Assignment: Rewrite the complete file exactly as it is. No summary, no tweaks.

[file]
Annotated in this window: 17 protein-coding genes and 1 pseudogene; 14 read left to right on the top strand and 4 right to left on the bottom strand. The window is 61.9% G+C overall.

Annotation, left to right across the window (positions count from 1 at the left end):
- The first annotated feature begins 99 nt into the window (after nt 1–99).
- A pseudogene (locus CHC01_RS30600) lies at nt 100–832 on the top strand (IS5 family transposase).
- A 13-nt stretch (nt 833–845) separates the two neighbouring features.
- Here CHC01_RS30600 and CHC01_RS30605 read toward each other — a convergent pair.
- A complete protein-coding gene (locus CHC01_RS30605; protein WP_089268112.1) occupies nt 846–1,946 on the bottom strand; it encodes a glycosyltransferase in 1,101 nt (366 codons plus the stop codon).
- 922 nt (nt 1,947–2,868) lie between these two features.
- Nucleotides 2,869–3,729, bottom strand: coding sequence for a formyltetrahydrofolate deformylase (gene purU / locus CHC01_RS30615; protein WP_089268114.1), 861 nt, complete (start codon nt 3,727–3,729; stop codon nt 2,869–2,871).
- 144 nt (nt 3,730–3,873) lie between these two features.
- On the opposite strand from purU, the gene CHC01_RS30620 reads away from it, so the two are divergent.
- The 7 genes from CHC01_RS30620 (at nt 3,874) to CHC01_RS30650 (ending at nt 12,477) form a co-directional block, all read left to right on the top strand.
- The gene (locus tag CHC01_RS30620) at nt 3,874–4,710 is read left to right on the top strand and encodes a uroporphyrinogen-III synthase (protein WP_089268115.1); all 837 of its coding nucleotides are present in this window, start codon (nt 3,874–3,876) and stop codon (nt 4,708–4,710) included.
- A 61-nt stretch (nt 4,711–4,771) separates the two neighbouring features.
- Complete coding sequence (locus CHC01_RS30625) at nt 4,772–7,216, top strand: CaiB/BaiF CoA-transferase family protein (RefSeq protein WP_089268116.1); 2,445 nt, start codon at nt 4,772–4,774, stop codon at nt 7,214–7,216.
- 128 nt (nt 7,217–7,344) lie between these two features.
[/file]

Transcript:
Annotated in this window: 17 protein-coding genes and 1 pseudogene; 14 read left to right on the top strand and 4 right to left on the bottom strand. The window is 61.9% G+C overall.

Annotation, left to right across the window (positions count from 1 at the left end):
- The first annotated feature begins 99 nt into the window (after nt 1–99).
- A pseudogene (locus CHC01_RS30600) lies at nt 100–832 on the top strand (IS5 family transposase).
- A 13-nt stretch (nt 833–845) separates the two neighbouring features.
- Here CHC01_RS30600 and CHC01_RS30605 read toward each other — a convergent pair.
- A complete protein-coding gene (locus CHC01_RS30605; protein WP_089268112.1) occupies nt 846–1,946 on the bottom strand; it encodes a glycosyltransferase in 1,101 nt (366 codons plus the stop codon).
- 922 nt (nt 1,947–2,868) lie between these two features.
- Nucleotides 2,869–3,729, bottom strand: coding sequence for a formyltetrahydrofolate deformylase (gene purU / locus CHC01_RS30615; protein WP_089268114.1), 861 nt, complete (start codon nt 3,727–3,729; stop codon nt 2,869–2,871).
- 144 nt (nt 3,730–3,873) lie between these two features.
- On the opposite strand from purU, the gene CHC01_RS30620 reads away from it, so the two are divergent.
- The 7 genes from CHC01_RS30620 (at nt 3,874) to CHC01_RS30650 (ending at nt 12,477) form a co-directional block, all read left to right on the top strand.
- The gene (locus tag CHC01_RS30620) at nt 3,874–4,710 is read left to right on the top strand and encodes a uroporphyrinogen-III synthase (protein WP_089268115.1); all 837 of its coding nucleotides are present in this window, start codon (nt 3,874–3,876) and stop codon (nt 4,708–4,710) included.
- A 61-nt stretch (nt 4,711–4,771) separates the two neighbouring features.
- Complete coding sequence (locus CHC01_RS30625) at nt 4,772–7,216, top strand: CaiB/BaiF CoA-transferase family protein (RefSeq protein WP_089268116.1); 2,445 nt, start codon at nt 4,772–4,774, stop codon at nt 7,214–7,216.
- 128 nt (nt 7,217–7,344) lie between these two features.